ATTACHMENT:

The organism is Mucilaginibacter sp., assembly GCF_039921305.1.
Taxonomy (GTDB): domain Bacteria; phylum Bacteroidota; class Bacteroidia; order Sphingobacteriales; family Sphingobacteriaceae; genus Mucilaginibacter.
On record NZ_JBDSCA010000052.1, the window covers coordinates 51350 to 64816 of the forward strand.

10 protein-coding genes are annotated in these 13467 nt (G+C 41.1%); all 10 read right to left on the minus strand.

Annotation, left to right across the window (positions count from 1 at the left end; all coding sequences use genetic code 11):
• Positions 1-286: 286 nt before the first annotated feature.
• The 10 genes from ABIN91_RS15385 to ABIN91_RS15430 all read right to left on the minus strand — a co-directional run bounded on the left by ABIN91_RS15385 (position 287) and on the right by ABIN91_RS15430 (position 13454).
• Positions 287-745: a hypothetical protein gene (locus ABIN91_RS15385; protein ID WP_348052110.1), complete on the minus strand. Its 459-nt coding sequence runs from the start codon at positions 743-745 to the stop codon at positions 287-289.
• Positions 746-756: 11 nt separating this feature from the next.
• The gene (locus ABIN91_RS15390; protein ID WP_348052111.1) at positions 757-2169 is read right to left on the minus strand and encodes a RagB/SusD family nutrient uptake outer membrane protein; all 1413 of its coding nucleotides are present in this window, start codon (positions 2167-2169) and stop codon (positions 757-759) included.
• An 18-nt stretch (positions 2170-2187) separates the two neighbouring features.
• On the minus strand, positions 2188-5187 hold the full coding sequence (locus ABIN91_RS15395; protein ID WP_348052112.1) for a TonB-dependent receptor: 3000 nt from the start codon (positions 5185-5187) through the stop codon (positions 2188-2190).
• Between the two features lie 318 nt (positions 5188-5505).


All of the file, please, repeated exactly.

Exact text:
The organism is Mucilaginibacter sp., assembly GCF_039921305.1.
Taxonomy (GTDB): domain Bacteria; phylum Bacteroidota; class Bacteroidia; order Sphingobacteriales; family Sphingobacteriaceae; genus Mucilaginibacter.
On record NZ_JBDSCA010000052.1, the window covers coordinates 51350 to 64816 of the forward strand.

10 protein-coding genes are annotated in these 13467 nt (G+C 41.1%); all 10 read right to left on the minus strand.

Annotation, left to right across the window (positions count from 1 at the left end; all coding sequences use genetic code 11):
• Positions 1-286: 286 nt before the first annotated feature.
• The 10 genes from ABIN91_RS15385 to ABIN91_RS15430 all read right to left on the minus strand — a co-directional run bounded on the left by ABIN91_RS15385 (position 287) and on the right by ABIN91_RS15430 (position 13454).
• Positions 287-745: a hypothetical protein gene (locus ABIN91_RS15385; protein ID WP_348052110.1), complete on the minus strand. Its 459-nt coding sequence runs from the start codon at positions 743-745 to the stop codon at positions 287-289.
• Positions 746-756: 11 nt separating this feature from the next.
• The gene (locus ABIN91_RS15390; protein ID WP_348052111.1) at positions 757-2169 is read right to left on the minus strand and encodes a RagB/SusD family nutrient uptake outer membrane protein; all 1413 of its coding nucleotides are present in this window, start codon (positions 2167-2169) and stop codon (positions 757-759) included.
• An 18-nt stretch (positions 2170-2187) separates the two neighbouring features.
• On the minus strand, positions 2188-5187 hold the full coding sequence (locus ABIN91_RS15395; protein ID WP_348052112.1) for a TonB-dependent receptor: 3000 nt from the start codon (positions 5185-5187) through the stop codon (positions 2188-2190).
• Between the two features lie 318 nt (positions 5188-5505).